Well, I think the main thing is that flash arrays have now gotten to a place where they’re … certainly,
when you apply data reduction … if you get reasonable data reduction values
out of the data you’re storing, they end up being cheaper than disk drives. And

when you look at the simplicity of it, when I talk to some of our customers
about flash and their experience with it after years of managing disks, what they
tell us is, it’s just a lot easier to manage.

You don’t really have to think at all about data placement on your arrays, you get kind of equal
performance everywhere; the reliability of it is greater. They tend not to fail as
much, so you don’t have to babysit your arrays much when you have flash
arrays. So you look at a total cost of ownership basis and flash is simply cheaper
now.

I guess that depends on who you’re buying it from, which solution you’re getting, I think. But your
argument is, you can bring a lot of IP that you’ve had for a long time, tailored
for flash, and really make a very cost-efficient, like you said, table stakes
equivalent flash array to just anybody else in the market, right?

Yeah, that’s right. I mean, the way we looked at the marketplace as we were bringing our ISE G4 900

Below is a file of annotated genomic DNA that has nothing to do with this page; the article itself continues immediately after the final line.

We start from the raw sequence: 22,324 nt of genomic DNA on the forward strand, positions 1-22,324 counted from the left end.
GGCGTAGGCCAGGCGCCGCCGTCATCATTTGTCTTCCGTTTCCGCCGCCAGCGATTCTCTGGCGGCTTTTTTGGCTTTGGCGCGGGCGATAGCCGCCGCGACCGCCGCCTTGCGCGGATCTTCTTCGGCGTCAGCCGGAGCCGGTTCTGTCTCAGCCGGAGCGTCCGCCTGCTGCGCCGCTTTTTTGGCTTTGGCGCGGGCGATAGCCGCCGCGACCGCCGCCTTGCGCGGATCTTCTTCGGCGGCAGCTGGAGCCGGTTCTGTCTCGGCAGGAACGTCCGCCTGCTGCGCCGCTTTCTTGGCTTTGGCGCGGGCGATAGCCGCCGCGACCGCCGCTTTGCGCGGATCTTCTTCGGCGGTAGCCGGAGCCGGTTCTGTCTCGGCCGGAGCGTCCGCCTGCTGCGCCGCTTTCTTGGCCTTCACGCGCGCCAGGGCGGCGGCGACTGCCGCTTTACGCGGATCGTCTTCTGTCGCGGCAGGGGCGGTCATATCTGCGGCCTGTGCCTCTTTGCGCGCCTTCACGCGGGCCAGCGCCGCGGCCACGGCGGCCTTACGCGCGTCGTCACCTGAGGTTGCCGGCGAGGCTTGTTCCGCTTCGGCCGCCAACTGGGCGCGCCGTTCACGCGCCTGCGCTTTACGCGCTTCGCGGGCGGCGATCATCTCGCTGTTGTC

series to market was that there are a bunch of vendors out there that are
competing in the all-flash array market space. They’re all relatively the same.
They’re substitutable. Customers were telling us that they’re going to shop
between ven

dors, and they’ll probably buy arrays from more than one vendor because there’s really not a stickiness
or switching cost issues or complexity issue with these things. They’re easy to
manage so you can easily have a couple or three vendors in your shop, no
problem. It doesn’t create any additional cost for you, and it does drive your
price down.

So we really focused on price, and I mentioned data reduction … when we were looking at data
reduction, one of the things that we discovered is that our engineering team
looking at how to best do data reduction. In this way, I guess we had a bit of an
advantage in coming a little bit late to this game because we were able to look
at how other people had done it and look at some fundamentals and really
came up with an invention. That invention around data reduction allows us to
get the same results, the same data reduction ratios and the same performance
out of a data reduced volume that others do at a fraction of the cost. We get it
at a fraction of the cost because we’re able to do it with much less in the way of
CPU and memory resources.

So data reduction is very CPU and memory intensive the way others implement it. If you can come up
with, as we did, a patent pending invention in data reduction that uses, really,
25% of those resources and then amortize that over the cost of the flash in the
array, you end up with a bill of material costs that’s only 60% and 70% of what
others are costing them to build that same array. In a market that is very